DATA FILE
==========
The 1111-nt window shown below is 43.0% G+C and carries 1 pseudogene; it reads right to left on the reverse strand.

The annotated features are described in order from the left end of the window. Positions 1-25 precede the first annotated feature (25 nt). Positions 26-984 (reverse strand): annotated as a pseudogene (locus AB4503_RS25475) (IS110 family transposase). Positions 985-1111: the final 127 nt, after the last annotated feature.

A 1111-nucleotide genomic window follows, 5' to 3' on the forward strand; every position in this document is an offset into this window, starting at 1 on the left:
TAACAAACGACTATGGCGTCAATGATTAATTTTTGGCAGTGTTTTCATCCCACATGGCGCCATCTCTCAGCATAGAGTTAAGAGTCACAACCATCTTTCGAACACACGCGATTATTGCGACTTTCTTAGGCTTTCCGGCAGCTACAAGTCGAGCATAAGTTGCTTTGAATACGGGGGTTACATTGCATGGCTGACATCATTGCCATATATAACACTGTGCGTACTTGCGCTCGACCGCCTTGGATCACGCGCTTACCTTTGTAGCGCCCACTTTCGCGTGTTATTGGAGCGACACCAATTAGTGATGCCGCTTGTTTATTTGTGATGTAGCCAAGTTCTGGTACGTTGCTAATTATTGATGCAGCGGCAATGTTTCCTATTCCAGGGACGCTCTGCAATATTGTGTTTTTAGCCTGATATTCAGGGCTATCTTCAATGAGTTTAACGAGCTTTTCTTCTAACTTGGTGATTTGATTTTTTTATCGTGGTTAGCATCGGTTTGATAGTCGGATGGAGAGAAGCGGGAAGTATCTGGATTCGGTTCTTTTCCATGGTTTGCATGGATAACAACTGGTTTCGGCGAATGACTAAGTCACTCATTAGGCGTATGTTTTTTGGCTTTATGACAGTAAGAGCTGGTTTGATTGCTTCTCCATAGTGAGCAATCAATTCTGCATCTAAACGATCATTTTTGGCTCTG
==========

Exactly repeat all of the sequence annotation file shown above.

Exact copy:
The 1111-nt window shown below is 43.0% G+C and carries 1 pseudogene; it reads right to left on the reverse strand.

The annotated features are described in order from the left end of the window. Positions 1-25 precede the first annotated feature (25 nt). Positions 26-984 (reverse strand): annotated as a pseudogene (locus AB4503_RS25475) (IS110 family transposase). Positions 985-1111: the final 127 nt, after the last annotated feature.

A 1111-nucleotide genomic window follows, 5' to 3' on the forward strand; every position in this document is an offset into this window, starting at 1 on the left:
TAACAAACGACTATGGCGTCAATGATTAATTTTTGGCAGTGTTTTCATCCCACATGGCGCCATCTCTCAGCATAGAGTTAAGAGTCACAACCATCTTTCGAACACACGCGATTATTGCGACTTTCTTAGGCTTTCCGGCAGCTACAAGTCGAGCATAAGTTGCTTTGAATACGGGGGTTACATTGCATGGCTGACATCATTGCCATATATAACACTGTGCGTACTTGCGCTCGACCGCCTTGGATCACGCGCTTACCTTTGTAGCGCCCACTTTCGCGTGTTATTGGAGCGACACCAATTAGTGATGCCGCTTGTTTATTTGTGATGTAGCCAAGTTCTGGTACGTTGCTAATTATTGATGCAGCGGCAATGTTTCCTATTCCAGGGACGCTCTGCAATATTGTGTTTTTAGCCTGATATTCAGGGCTATCTTCAATGAGTTTAACGAGCTTTTCTTCTAACTTGGTGATTTGATTTTTTTATCGTGGTTAGCATCGGTTTGATAGTCGGATGGAGAGAAGCGGGAAGTATCTGGATTCGGTTCTTTTCCATGGTTTGCATGGATAACAACTGGTTTCGGCGAATGACTAAGTCACTCATTAGGCGTATGTTTTTTGGCTTTATGACAGTAAGAGCTGGTTTGATTGCTTCTCCATAGTGAGCAATCAATTCTGCATCTAAACGATCATTTTTGGCTCTG